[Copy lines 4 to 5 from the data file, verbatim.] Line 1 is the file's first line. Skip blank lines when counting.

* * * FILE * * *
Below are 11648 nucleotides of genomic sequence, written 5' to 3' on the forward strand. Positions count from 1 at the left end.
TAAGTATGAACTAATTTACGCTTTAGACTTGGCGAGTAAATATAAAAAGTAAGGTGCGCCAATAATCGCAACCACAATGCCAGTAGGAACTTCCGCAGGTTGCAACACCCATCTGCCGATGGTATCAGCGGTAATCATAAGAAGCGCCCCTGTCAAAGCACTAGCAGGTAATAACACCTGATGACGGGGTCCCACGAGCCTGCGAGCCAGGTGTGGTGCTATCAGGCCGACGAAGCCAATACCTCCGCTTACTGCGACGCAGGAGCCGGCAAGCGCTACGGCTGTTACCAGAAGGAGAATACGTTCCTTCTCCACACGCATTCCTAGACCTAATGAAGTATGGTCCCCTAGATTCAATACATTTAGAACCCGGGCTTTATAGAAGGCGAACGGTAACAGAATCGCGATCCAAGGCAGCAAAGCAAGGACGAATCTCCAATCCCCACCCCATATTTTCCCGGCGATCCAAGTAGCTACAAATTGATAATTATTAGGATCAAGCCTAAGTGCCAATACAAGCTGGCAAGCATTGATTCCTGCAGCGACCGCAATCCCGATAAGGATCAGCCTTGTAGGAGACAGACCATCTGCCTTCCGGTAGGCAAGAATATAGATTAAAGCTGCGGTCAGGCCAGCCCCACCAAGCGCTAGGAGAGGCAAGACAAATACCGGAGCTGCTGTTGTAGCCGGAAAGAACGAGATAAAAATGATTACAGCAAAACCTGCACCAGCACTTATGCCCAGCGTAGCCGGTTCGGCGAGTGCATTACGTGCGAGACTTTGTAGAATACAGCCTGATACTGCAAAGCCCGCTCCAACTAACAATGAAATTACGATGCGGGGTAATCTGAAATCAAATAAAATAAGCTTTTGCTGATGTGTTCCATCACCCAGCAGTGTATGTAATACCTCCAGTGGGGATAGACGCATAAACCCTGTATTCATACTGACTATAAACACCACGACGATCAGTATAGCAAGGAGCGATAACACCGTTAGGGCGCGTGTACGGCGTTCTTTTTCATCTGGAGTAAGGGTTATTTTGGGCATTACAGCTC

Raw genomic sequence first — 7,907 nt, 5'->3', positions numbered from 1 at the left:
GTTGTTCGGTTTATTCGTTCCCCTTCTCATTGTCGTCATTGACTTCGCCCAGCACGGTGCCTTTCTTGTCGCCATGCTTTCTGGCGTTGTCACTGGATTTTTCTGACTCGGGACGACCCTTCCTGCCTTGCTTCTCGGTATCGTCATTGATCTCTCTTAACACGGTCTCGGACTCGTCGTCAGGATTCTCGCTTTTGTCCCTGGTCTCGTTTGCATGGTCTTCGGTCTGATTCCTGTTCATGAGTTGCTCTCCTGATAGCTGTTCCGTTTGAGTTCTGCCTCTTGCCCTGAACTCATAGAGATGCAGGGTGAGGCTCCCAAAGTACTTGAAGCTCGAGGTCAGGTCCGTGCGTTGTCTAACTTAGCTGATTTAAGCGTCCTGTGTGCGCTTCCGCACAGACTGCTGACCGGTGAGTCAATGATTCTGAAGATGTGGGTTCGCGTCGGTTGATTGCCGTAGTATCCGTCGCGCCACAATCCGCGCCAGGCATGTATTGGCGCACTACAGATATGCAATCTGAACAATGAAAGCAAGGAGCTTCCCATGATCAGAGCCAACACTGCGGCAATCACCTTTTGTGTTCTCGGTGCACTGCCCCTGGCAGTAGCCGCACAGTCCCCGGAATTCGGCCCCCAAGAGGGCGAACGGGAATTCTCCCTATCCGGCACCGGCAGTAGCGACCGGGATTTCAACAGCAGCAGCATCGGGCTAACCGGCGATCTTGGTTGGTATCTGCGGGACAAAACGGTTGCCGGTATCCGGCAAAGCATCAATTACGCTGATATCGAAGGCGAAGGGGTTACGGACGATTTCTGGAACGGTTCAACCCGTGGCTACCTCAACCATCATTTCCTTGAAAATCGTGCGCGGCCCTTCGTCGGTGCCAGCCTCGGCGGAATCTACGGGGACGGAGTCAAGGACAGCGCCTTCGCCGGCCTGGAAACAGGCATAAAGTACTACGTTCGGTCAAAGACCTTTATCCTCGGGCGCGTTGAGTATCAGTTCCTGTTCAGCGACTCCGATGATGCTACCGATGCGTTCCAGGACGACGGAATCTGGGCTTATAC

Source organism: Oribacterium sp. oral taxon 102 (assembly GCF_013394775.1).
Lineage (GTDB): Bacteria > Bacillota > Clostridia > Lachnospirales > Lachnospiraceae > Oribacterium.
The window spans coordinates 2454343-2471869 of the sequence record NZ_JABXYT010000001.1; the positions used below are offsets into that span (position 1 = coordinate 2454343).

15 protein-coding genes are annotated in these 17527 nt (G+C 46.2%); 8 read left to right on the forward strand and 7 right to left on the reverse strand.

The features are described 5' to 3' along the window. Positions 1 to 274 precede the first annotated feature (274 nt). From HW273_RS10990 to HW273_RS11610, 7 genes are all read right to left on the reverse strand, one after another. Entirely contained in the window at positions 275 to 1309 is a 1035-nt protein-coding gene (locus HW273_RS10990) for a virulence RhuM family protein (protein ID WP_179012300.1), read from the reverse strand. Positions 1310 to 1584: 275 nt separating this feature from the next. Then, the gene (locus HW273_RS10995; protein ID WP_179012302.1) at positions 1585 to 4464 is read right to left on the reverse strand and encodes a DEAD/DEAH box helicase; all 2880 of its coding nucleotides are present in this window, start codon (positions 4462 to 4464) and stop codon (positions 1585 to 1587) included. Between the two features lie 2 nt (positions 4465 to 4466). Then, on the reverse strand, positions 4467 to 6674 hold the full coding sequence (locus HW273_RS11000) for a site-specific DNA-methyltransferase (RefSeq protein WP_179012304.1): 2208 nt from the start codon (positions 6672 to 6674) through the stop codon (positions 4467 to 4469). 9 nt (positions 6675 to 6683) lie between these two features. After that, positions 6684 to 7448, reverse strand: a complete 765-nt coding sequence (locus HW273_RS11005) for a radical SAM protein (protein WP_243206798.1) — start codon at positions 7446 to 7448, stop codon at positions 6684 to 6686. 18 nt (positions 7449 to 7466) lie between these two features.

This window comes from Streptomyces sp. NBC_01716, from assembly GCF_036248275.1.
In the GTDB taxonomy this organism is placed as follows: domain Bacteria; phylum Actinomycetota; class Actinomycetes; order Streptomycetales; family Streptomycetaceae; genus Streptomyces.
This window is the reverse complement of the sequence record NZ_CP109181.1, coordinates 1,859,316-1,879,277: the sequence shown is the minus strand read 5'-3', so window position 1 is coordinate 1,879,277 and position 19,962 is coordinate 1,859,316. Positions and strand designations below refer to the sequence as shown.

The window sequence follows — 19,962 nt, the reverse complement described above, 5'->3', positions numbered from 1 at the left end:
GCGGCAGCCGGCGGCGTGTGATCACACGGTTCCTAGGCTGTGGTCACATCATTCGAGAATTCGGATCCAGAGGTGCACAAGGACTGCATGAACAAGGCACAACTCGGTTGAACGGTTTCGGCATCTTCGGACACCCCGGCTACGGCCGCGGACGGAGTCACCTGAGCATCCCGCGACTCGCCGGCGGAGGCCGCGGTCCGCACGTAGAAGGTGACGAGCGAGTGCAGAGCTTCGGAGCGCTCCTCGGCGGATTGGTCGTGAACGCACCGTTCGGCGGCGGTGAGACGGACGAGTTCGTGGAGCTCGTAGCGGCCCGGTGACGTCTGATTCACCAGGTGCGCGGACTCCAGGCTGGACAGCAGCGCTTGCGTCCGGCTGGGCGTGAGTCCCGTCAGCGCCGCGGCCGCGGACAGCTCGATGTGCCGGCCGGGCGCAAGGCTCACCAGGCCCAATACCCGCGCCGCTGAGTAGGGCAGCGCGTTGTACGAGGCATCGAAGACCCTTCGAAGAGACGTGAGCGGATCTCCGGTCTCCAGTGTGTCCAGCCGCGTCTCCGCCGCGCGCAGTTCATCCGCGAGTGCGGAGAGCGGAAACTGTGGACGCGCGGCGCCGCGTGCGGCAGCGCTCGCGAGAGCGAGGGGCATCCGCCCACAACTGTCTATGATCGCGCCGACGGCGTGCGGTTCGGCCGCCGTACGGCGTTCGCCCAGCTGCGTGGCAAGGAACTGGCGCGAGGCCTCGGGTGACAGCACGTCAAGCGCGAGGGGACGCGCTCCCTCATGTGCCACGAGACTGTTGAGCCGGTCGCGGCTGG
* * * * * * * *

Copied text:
GTTGTTCGGTTTATTCGTTCCCCTTCTCATTGTCGTCATTGACTTCGCCCAGCACGGTGCCTTTCTTGTCGCCATGCTTTCTGGCGTTGTCACTGGATTTTTCTGACTCGGGACGACCCTTCCTGCCTTGCTTCTCGGTATCGTCATTGATCTCTCTTAACACGGTCTCGGACTCGTCGTCAGGATTCTCGCTTTTGTCCCTGGTCTCGTTTGCATGGTCTTCGGTCTGATTCCTGTTCATGAGTTGCTCTCCTGATAGCTGTTCCGTTTGAGTTCTGCCTCTTGCCCTGAACTCATAGAGATGCAGGGTGAGGCTCCCAAAGTACTTGAAGCTCGAGGTCAGGTCCGTGCGTTGTCTAACTTAGCTGATTTAAGCGTCCTGTGTGCGCTTCCGCACAGACTGCTGACCGGTGAGTCAATGATTCTGAAGATGTGGGTTCGCGTCGGTTGATTGCCGTAGTATCCGTCGCGCCACAATCCGCGCCAGGCATGTATTGGCGCACTACAGATATGCAATCTGAACAATGAAAGCAAGGAGCTTCCCATGATCAGAGCCAACACTGCGGCAATCACCTTTTGTGTTCTCGGTGCACTGCCCCTGGCAGTAGCCGCACAGTCCCCGGAATTCGGCCCCCAAGAGGGCGAACGGGAATTCTCCCTATCCGGCACCGGCAGTAGCGACCGGGATTTCAACAGCAGCAGCATCGGGCTAACCGGCGATCTTGGTTGGTATCTGCGGGACAAAACGGTTGCCGGTATCCGGCAAAGCATCAATTACGCTGATATCGAAGGCGAAGGGGTTACGGACGATTTCTGGAACGGTTCAACCCGTGGCTACCTCAACCATCATTTCCTTGAAAATCGTGCGCGGCCCTTCGTCGGTGCCAGCCTCGGCGGAATCTACGGGGACGGAGTCAAGGACAGCGCCTTCGCCGGCCTGGAAACAGGCATAAAGTACTACGTTCGGTCAAAGACCTTTATCCTCGGGCGCGTTGAGTATCAGTTCCTGTTCAGCGACTCCGATGATGCTACCGATGCGTTCCAGGACGACGGAATCTGGGCTTATAC

Source organism: Oribacterium sp. oral taxon 102 (assembly GCF_013394775.1).